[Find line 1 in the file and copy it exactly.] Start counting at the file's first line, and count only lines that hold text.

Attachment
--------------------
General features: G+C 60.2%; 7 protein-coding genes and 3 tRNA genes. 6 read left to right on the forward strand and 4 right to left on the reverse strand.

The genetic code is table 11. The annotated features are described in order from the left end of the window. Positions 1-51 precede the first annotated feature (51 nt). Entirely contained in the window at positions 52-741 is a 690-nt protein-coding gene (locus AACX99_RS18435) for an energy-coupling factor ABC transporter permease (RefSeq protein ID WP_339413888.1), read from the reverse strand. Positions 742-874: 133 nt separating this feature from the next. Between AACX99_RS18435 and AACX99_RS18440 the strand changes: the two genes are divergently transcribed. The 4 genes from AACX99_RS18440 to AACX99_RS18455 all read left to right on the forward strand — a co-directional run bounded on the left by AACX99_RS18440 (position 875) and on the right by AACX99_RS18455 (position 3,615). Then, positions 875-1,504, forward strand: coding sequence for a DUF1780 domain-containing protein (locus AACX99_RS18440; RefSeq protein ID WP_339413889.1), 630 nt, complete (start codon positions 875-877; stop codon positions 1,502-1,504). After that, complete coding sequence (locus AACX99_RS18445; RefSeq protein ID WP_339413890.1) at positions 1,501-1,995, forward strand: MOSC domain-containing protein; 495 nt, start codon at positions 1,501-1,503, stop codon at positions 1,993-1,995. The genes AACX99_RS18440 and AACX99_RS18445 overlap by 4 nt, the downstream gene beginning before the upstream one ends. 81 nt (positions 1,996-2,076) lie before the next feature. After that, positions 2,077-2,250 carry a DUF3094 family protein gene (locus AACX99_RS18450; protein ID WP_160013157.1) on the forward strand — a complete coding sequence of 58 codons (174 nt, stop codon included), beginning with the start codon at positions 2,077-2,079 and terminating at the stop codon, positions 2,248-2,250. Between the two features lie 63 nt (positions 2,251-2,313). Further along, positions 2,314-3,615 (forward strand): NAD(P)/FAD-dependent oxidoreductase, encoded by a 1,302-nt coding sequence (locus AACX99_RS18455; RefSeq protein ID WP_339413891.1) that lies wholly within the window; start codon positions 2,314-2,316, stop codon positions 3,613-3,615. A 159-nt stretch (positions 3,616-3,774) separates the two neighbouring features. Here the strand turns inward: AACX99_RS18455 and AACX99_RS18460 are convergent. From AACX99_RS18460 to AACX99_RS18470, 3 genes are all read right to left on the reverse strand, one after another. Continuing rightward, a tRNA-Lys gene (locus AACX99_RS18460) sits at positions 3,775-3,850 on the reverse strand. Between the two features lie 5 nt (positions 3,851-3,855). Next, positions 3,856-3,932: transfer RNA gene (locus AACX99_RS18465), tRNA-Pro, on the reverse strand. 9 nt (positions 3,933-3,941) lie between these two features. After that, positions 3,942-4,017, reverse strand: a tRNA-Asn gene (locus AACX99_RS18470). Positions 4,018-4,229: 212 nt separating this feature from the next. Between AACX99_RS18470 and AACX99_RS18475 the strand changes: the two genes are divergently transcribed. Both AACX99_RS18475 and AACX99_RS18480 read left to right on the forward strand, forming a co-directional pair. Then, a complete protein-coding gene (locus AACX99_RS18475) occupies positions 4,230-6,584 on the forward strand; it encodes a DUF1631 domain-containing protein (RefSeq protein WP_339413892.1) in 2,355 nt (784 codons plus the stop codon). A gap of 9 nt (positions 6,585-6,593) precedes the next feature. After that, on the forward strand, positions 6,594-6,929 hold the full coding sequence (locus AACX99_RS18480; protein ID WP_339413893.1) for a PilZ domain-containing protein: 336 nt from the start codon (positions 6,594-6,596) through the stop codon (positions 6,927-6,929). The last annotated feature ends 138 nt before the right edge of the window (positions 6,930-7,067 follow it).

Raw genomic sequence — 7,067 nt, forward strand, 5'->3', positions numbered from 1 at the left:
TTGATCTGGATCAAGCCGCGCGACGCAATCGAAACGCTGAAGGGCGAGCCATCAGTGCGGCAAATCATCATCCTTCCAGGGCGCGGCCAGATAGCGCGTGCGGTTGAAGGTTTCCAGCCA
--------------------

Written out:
General features: G+C 60.2%; 7 protein-coding genes and 3 tRNA genes. 6 read left to right on the forward strand and 4 right to left on the reverse strand.